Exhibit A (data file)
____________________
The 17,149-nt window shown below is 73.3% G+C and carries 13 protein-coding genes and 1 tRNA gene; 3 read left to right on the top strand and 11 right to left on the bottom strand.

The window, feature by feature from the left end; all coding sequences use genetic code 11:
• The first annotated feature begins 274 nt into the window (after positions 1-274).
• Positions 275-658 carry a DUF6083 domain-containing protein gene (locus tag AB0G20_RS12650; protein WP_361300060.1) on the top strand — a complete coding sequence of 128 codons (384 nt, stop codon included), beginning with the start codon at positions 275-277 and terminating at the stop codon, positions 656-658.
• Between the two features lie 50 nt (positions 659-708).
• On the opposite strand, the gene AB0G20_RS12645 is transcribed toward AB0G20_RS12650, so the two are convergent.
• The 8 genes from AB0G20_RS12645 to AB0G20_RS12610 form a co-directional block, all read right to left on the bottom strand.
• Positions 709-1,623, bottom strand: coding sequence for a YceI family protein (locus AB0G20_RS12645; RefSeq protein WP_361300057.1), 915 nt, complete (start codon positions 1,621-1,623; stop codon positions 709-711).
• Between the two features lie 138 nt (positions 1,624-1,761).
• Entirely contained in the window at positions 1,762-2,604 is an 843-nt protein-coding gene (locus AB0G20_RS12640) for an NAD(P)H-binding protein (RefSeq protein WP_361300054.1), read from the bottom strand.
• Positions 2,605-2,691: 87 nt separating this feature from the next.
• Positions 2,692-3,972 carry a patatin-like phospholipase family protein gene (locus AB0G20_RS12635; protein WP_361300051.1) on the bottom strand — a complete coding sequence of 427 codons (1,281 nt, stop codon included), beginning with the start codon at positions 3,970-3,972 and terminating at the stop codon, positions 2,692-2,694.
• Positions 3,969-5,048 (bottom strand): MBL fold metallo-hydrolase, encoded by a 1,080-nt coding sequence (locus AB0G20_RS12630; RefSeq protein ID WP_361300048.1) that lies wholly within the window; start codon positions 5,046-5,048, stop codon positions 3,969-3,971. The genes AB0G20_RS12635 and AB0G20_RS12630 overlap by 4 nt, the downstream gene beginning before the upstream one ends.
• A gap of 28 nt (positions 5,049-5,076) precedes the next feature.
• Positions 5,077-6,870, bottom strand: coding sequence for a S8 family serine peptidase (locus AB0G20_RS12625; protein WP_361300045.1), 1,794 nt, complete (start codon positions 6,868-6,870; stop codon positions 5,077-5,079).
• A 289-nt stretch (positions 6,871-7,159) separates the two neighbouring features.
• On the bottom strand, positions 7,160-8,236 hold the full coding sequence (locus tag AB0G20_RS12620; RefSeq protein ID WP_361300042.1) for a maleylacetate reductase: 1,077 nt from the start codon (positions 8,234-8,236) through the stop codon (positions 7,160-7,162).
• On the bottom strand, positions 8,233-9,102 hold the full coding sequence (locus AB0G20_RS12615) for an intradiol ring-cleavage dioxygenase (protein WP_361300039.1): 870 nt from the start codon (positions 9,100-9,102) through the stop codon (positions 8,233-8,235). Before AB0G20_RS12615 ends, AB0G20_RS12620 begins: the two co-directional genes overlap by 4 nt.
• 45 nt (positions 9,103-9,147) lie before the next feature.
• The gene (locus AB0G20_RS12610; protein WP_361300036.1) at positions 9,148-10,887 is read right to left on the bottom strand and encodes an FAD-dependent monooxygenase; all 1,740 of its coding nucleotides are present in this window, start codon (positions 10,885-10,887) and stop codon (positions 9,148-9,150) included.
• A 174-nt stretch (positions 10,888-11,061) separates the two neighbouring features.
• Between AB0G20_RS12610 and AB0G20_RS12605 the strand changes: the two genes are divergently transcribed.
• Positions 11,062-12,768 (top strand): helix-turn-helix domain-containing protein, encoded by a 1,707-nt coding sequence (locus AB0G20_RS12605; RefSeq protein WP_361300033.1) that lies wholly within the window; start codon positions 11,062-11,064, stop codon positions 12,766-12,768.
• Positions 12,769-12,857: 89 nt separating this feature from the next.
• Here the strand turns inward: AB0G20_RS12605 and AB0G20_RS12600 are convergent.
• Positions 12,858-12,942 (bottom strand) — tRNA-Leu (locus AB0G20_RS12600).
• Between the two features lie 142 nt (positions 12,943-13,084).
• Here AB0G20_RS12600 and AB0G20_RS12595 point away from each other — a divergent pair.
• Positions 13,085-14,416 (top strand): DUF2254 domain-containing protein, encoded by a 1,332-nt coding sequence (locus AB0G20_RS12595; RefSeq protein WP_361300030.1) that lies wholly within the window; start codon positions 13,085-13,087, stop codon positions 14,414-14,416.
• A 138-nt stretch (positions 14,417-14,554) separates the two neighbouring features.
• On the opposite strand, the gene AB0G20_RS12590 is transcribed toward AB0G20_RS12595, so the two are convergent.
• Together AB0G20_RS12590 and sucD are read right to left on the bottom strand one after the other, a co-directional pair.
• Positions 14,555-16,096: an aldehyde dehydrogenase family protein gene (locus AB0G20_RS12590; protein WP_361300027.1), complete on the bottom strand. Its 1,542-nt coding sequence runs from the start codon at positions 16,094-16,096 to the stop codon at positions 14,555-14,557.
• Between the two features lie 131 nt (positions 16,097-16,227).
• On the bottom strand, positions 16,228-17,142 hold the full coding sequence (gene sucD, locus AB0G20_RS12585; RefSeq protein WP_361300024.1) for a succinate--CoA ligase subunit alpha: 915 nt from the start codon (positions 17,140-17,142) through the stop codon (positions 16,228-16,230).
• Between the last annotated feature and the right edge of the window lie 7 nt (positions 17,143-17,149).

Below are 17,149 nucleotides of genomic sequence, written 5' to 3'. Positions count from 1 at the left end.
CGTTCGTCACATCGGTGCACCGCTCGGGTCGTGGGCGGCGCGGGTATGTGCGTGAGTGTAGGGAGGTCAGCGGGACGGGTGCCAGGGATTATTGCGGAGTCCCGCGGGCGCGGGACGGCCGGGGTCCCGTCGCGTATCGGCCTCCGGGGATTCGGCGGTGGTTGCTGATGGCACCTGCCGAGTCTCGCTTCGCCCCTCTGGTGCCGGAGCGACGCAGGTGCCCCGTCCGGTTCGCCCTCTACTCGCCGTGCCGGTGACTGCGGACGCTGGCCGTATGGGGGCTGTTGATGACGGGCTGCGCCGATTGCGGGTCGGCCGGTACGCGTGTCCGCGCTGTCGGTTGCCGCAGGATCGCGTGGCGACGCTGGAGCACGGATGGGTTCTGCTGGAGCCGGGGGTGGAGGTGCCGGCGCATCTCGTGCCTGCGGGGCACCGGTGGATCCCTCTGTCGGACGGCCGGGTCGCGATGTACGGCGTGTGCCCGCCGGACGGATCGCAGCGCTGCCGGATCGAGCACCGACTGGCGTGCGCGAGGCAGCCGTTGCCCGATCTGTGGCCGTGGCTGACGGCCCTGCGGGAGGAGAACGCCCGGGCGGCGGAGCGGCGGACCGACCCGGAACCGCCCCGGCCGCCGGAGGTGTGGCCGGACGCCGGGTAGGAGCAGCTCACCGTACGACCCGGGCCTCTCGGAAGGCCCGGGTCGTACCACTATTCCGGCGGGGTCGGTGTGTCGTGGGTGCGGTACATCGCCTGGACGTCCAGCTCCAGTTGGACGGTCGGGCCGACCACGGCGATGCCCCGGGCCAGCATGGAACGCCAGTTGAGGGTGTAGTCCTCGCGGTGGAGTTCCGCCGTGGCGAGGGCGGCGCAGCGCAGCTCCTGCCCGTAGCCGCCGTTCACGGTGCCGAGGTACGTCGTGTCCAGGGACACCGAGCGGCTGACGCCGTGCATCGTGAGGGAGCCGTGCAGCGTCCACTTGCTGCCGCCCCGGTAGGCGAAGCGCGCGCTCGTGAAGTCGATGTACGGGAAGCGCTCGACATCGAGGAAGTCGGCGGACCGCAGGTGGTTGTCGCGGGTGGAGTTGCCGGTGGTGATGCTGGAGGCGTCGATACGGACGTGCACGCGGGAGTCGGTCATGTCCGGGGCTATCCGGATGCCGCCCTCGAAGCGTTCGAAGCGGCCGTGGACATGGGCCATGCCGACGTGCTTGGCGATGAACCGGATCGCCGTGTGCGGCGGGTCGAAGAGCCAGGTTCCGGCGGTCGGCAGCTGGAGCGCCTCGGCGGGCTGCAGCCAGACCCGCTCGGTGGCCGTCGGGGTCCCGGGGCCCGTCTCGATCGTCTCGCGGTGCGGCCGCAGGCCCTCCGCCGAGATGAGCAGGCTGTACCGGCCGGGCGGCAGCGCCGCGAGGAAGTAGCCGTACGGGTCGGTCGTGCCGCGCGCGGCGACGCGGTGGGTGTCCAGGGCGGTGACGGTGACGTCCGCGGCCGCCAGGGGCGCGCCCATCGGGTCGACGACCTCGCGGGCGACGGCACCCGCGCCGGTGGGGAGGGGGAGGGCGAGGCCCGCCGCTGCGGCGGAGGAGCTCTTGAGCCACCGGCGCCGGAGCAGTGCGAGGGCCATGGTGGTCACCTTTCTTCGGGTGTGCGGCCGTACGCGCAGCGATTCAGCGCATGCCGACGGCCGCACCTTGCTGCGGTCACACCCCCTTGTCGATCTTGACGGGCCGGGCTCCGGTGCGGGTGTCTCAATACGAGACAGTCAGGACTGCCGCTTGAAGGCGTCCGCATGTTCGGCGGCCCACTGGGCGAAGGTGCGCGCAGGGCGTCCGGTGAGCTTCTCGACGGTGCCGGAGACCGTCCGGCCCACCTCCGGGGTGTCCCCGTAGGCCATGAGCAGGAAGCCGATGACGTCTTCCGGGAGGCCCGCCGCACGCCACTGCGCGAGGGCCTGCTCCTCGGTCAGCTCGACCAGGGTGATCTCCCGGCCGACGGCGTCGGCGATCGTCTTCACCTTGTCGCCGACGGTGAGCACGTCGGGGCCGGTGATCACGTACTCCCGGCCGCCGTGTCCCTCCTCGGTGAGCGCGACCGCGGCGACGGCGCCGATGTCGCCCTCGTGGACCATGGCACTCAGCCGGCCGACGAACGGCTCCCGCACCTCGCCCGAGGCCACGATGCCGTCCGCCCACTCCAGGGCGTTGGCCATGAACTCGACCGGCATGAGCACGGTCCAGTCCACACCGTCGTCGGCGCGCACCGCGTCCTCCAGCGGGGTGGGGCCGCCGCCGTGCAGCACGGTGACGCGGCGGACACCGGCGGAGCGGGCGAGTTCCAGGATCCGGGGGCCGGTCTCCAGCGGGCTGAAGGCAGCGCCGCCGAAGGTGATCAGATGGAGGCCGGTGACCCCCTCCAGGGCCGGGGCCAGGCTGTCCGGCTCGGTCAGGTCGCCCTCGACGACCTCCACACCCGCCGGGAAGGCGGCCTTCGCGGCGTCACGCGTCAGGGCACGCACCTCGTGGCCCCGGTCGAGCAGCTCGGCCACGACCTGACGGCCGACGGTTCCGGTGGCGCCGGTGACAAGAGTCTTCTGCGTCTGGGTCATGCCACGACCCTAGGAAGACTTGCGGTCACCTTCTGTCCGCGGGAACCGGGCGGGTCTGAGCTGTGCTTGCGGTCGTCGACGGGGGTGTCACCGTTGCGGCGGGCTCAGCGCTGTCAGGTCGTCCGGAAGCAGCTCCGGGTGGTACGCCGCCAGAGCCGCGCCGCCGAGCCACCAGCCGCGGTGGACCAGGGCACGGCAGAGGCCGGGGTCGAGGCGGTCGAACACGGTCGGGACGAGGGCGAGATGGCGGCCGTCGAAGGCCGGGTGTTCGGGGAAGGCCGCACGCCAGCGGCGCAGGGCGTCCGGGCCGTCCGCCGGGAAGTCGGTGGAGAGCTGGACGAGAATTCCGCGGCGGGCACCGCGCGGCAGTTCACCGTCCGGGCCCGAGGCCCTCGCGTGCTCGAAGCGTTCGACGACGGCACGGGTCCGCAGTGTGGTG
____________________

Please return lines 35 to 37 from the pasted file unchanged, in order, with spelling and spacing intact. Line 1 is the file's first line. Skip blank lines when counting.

• On the bottom strand, positions 16,228-17,142 hold the full coding sequence (gene sucD, locus AB0G20_RS12585; RefSeq protein WP_361300024.1) for a succinate--CoA ligase subunit alpha: 915 nt from the start codon (positions 17,140-17,142) through the stop codon (positions 16,228-16,230).
• Between the last annotated feature and the right edge of the window lie 7 nt (positions 17,143-17,149).

Below are 17,149 nucleotides of genomic sequence, written 5' to 3'. Positions count from 1 at the left end.